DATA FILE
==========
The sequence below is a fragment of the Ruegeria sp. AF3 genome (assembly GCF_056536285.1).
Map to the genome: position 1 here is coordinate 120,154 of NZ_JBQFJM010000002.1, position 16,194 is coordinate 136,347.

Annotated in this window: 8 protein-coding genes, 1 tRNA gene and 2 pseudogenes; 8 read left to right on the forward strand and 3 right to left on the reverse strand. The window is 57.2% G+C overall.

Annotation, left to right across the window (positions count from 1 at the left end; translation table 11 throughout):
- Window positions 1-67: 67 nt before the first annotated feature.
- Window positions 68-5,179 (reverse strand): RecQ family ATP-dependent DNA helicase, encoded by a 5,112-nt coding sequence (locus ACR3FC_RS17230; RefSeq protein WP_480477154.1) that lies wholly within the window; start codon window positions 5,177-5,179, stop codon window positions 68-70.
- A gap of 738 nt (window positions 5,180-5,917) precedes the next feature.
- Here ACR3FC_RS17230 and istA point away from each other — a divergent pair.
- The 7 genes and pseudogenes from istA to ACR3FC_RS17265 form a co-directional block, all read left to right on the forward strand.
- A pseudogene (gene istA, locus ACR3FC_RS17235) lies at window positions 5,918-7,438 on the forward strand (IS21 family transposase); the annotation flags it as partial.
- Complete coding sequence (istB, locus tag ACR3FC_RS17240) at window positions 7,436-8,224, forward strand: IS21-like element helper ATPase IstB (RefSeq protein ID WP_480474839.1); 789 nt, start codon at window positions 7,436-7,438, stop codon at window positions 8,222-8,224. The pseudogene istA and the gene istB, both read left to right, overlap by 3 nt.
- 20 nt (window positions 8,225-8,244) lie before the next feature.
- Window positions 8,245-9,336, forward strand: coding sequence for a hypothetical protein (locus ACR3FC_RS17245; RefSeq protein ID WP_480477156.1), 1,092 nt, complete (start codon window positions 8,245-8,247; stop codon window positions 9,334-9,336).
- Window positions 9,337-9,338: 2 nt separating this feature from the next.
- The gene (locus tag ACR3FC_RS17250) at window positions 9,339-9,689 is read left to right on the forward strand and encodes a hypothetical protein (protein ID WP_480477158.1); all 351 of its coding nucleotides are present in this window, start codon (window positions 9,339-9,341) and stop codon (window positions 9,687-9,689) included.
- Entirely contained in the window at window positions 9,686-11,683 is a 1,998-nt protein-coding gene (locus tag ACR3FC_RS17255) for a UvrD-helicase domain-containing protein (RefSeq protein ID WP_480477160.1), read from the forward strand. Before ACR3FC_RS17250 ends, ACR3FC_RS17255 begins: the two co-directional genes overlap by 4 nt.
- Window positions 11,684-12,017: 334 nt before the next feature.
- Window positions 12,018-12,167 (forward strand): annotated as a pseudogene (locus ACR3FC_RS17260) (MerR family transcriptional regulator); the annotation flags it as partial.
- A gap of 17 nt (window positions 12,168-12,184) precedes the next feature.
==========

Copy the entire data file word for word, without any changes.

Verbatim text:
The sequence below is a fragment of the Ruegeria sp. AF3 genome (assembly GCF_056536285.1).
Map to the genome: position 1 here is coordinate 120,154 of NZ_JBQFJM010000002.1, position 16,194 is coordinate 136,347.

Annotated in this window: 8 protein-coding genes, 1 tRNA gene and 2 pseudogenes; 8 read left to right on the forward strand and 3 right to left on the reverse strand. The window is 57.2% G+C overall.

Annotation, left to right across the window (positions count from 1 at the left end; translation table 11 throughout):
- Window positions 1-67: 67 nt before the first annotated feature.
- Window positions 68-5,179 (reverse strand): RecQ family ATP-dependent DNA helicase, encoded by a 5,112-nt coding sequence (locus ACR3FC_RS17230; RefSeq protein WP_480477154.1) that lies wholly within the window; start codon window positions 5,177-5,179, stop codon window positions 68-70.
- A gap of 738 nt (window positions 5,180-5,917) precedes the next feature.
- Here ACR3FC_RS17230 and istA point away from each other — a divergent pair.
- The 7 genes and pseudogenes from istA to ACR3FC_RS17265 form a co-directional block, all read left to right on the forward strand.
- A pseudogene (gene istA, locus ACR3FC_RS17235) lies at window positions 5,918-7,438 on the forward strand (IS21 family transposase); the annotation flags it as partial.
- Complete coding sequence (istB, locus tag ACR3FC_RS17240) at window positions 7,436-8,224, forward strand: IS21-like element helper ATPase IstB (RefSeq protein ID WP_480474839.1); 789 nt, start codon at window positions 7,436-7,438, stop codon at window positions 8,222-8,224. The pseudogene istA and the gene istB, both read left to right, overlap by 3 nt.
- 20 nt (window positions 8,225-8,244) lie before the next feature.
- Window positions 8,245-9,336, forward strand: coding sequence for a hypothetical protein (locus ACR3FC_RS17245; RefSeq protein ID WP_480477156.1), 1,092 nt, complete (start codon window positions 8,245-8,247; stop codon window positions 9,334-9,336).
- Window positions 9,337-9,338: 2 nt separating this feature from the next.
- The gene (locus tag ACR3FC_RS17250) at window positions 9,339-9,689 is read left to right on the forward strand and encodes a hypothetical protein (protein ID WP_480477158.1); all 351 of its coding nucleotides are present in this window, start codon (window positions 9,339-9,341) and stop codon (window positions 9,687-9,689) included.
- Entirely contained in the window at window positions 9,686-11,683 is a 1,998-nt protein-coding gene (locus tag ACR3FC_RS17255) for a UvrD-helicase domain-containing protein (RefSeq protein ID WP_480477160.1), read from the forward strand. Before ACR3FC_RS17250 ends, ACR3FC_RS17255 begins: the two co-directional genes overlap by 4 nt.
- Window positions 11,684-12,017: 334 nt before the next feature.
- Window positions 12,018-12,167 (forward strand): annotated as a pseudogene (locus ACR3FC_RS17260) (MerR family transcriptional regulator); the annotation flags it as partial.
- A gap of 17 nt (window positions 12,168-12,184) precedes the next feature.